Random thoughts from an unusual company

Adventures in iPhone development, Part 1

Tim Davis  6 October 2008 13:06:57
Every year we do the Lotusphere Sessions app for the BlackBerry and this year we're also thinking about doing one for the iPhone. Actually this is almost purely for selfish reasons, as I now have an iPhone and I fancy having the sessions on it.

I've started putting together a simple version in Xcode and it's coming along, but I wanted to sort out how I'd go about distributing it. I figured the simplest way was to just stick it up on the App Store and make it a free app. The thing is, I can see a few downsides to this:

- The first is whether Apple will approve it. I don't know why they might not, but they do get twitchy about some things.
- Second, maybe IBM would be unhappy about it being published in quite so open a forum. It is public info but you never can tell what's going to happen when corporates collide.
- Thirdly, should I care if any old iPhone user can download it? Probably not, but it might be weird to have the app hanging around on the app store forever.
- Lastly (and this is the biggie), it can take up to two weeks or more for Apple to approve an app and release it on the store. And that's if they don't find any problems. That's a really slow turnaround for a Notes developer who is used to quick development cycles. Just imagine fixing a bug sometime around New Year and then having the thing not even ready for Lotusphere?!

So, how else could I do it?

There are two other options:

The first is 'ad-hoc provisioning'. This is intended for beta testing, where you create a signed package based on the unique id of your iPhone and install it directly to the device (eg by iTunes). Its all very manual, and apparently you are limited to 100 per app, so that's a bit of a show-stopper. I am of course assuming there will be more than 100 interested iPhone users at Lotusphere, and in any case I am sure they can't be bothered to send me their uids.

Secondly, there is the 'Enterprise Developer' program, which allows you to distribute your app 'in-house'. I spent a while being passed around various Apple departments before I found someone who seemed to know how this works and it turns out that this is very similar to the ad-hoc model, in that you need to get the uid of the phones you want to install on. I would hope that they have some kind of automated process to handle this for enterprise solutions, but based on the fact that everyone I spoke to seemed to only have vaguely heard of the entire program, I doubt that very much. Also, they do a check on your company based on your Dun & Bradstreet number to ensure you have 500+ employees, so unless I can pretend to be one of my customers I think they'll kick me out the door.

This ends me up back with submitting it to the Apple store after all. I guess the key is going to be to get the thing ready way in advance, as there'll be no time to do bug fixes or feature updates near to the event. It will still have the ability to refresh the session data (as per the current BlackBerry version) so I'm hoping it will work out ok.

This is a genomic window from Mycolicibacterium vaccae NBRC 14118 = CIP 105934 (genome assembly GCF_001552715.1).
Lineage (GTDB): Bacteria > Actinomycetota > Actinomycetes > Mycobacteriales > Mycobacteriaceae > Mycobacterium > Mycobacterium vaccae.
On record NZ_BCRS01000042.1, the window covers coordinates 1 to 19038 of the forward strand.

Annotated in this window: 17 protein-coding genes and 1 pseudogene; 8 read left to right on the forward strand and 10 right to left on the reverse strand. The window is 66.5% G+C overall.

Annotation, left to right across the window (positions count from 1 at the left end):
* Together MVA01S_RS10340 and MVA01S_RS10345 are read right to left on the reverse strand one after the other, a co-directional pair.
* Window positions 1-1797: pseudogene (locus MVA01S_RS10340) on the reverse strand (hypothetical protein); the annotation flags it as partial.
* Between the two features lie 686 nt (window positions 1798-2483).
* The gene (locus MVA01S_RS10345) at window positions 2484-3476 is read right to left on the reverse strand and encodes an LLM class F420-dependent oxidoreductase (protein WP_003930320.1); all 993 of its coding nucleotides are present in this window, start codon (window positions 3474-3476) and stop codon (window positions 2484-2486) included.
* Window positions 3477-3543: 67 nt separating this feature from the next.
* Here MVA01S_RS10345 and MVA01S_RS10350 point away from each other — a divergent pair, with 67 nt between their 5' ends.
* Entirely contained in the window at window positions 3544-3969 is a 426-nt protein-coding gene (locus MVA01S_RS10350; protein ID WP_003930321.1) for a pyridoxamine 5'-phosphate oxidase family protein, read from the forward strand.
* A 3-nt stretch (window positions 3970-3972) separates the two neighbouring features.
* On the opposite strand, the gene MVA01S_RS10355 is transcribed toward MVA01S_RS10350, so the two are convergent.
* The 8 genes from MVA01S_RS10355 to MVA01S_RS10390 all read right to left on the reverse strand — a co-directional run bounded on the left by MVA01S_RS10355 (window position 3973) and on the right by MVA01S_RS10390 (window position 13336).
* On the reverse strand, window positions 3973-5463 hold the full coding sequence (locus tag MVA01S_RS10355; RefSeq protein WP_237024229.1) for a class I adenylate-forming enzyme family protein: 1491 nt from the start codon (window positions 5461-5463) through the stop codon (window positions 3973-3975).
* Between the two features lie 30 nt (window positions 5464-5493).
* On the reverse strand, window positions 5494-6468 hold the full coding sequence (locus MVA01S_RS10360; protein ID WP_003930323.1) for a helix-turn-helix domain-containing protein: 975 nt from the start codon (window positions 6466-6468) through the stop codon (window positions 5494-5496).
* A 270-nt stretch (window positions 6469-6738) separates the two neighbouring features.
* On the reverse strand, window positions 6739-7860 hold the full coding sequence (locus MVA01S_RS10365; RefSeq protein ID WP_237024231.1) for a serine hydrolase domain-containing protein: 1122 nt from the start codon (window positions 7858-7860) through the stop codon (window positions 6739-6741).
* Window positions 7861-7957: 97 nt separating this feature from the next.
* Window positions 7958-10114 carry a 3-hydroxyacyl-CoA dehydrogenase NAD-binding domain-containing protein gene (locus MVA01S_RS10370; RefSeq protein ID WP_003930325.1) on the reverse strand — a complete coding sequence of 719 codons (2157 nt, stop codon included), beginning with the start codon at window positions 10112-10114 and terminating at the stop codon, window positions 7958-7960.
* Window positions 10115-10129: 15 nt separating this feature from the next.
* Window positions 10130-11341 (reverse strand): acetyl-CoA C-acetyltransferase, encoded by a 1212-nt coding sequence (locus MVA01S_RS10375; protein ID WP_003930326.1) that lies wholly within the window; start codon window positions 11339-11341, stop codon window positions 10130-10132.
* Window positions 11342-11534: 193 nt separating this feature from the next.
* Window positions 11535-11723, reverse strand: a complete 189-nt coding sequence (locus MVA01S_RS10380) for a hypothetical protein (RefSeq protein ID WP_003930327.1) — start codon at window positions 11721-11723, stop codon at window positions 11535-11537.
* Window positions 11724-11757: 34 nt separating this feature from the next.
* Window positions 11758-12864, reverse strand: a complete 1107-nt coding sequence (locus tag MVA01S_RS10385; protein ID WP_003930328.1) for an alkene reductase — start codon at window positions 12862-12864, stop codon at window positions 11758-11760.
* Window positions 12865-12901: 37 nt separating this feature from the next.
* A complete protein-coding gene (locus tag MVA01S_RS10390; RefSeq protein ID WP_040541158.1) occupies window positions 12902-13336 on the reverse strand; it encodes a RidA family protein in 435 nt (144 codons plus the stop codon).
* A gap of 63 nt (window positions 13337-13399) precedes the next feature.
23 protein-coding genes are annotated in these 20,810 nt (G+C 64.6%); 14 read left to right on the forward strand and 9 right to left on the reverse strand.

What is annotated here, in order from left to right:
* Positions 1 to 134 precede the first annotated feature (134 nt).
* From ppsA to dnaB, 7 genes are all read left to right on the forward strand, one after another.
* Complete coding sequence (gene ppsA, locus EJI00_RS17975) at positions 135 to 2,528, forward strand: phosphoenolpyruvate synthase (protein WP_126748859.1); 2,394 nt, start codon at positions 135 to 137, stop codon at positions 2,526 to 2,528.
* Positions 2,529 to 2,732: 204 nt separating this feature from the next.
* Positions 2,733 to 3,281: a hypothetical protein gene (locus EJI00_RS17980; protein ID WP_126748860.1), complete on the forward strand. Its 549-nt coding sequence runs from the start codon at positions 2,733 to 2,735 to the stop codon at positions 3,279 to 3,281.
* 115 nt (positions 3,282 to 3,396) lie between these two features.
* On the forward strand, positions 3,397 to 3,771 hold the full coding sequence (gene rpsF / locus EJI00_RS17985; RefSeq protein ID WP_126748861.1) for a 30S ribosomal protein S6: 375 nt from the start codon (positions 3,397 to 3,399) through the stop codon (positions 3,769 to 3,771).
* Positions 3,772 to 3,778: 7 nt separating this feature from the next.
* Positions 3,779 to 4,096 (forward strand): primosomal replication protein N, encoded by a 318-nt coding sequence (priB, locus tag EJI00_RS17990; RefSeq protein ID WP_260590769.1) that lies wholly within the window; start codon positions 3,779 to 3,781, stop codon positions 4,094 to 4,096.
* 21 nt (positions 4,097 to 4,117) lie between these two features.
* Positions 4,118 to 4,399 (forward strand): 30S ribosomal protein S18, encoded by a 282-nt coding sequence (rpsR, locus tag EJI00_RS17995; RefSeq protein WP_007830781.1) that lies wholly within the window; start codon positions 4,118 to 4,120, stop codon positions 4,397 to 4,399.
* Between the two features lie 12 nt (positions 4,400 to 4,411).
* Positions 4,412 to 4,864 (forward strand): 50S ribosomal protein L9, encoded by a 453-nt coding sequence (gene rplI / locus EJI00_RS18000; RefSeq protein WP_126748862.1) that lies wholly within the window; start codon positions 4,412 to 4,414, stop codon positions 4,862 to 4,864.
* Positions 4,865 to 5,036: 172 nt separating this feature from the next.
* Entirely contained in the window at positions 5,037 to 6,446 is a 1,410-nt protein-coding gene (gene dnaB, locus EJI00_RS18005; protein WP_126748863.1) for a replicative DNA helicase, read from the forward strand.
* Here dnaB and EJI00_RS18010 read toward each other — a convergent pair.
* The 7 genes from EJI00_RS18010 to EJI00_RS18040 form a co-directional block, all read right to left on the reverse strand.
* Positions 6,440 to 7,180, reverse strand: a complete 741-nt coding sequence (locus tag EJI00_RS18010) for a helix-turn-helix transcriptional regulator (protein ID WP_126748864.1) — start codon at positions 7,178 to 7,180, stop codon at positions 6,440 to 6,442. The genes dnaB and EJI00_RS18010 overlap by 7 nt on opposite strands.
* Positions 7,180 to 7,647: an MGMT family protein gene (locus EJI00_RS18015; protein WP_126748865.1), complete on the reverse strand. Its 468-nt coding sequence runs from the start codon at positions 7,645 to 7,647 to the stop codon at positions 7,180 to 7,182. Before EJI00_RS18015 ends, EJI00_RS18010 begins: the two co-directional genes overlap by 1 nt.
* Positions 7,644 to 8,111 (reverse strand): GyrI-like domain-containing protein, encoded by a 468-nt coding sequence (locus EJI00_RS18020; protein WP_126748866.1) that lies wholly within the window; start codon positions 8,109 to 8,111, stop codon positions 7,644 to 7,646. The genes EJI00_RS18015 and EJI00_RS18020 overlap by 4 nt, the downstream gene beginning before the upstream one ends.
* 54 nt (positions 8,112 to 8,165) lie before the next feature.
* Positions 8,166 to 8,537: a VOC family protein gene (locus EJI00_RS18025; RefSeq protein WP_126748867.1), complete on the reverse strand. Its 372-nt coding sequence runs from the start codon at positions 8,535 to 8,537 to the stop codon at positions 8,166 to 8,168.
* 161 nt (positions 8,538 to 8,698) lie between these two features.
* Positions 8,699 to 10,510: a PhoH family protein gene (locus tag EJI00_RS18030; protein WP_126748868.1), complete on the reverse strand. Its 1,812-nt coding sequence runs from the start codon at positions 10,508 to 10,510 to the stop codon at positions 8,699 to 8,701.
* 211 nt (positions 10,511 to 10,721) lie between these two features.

I will post more soon about how I'm getting along with Xcode and Objective-C.

Boy, I love learning new programming languages  :-(  

Comments

1Jeff Gilfelt  06/10/2008 13:48:14  Adventures in iPhone development, Part 1

With the ad-hoc provisioning, AFAIK there is nothing stopping you creating a “new” version of your app every time you hit the 100 device UUID limit, then the limit will reset to zero for the new version. Having said that, this is exactly what the developer of the app store blacklisted “Podcaster” did before apple flipped the kill switch on it.

I think once everybody has received the new relaxed NDA, hopefully the app store submission and vetting process will become much more transparent.

2Jason  06/10/2008 14:20:36  Adventures in iPhone development, Part 1

I haven't found a reason to buy an iPhone yet, but I am interested in Mac development generally. So I'm looking forward to the series of blogs.

By the way how does the learning curve compare to Java (for example)?

3Tim Davis  06/10/2008 14:41:01  Adventures in iPhone development, Part 1

It's too early to tell about the learning curve. I guess it would help if I even knew c++, but my last experience with c was back when it was just 'c'.

I am hoping my OOP knowledge from java and design patterns will transfer over once I get used to the new syntax.

So far the work has been pretty much gluing together Cocoa objects, with little real coding. That'll come when I want it to actually do something.

Tim.

4Declan Lynch  06/10/2008 14:48:51  Adventures in iPhone development, Part 1

Tim,

Why not a nice simple webApp. No need for the app store approval hassles and the data is always realtime and up to date.

You could provide a registration/login part if you want some sort of 'add to my schedule'.

Dec.

5Bob Balaban  07/10/2008 01:12:45  Adventures in iPhone development, Part 1

Objective C??!!??

Be afraid....

6Tim Davis  07/10/2008 11:17:49  Adventures in iPhone development, Part 1

@Declan: I wanted it to have an offline model, e.g. so I can use it down in the showcase without having to rely on finding a decent wi-fi connection. The iNotes Ultralite is very nice, so for other uses I'd agree its a good model to adopt.

7Greg Evans  09/10/2008 16:38:30  Adventures in iPhone development, Part 1

Hi. Just throwing in our 10p, we think the App Store represents a great route to market and very good vfm. Two week turnaround seems reasonable.

Greg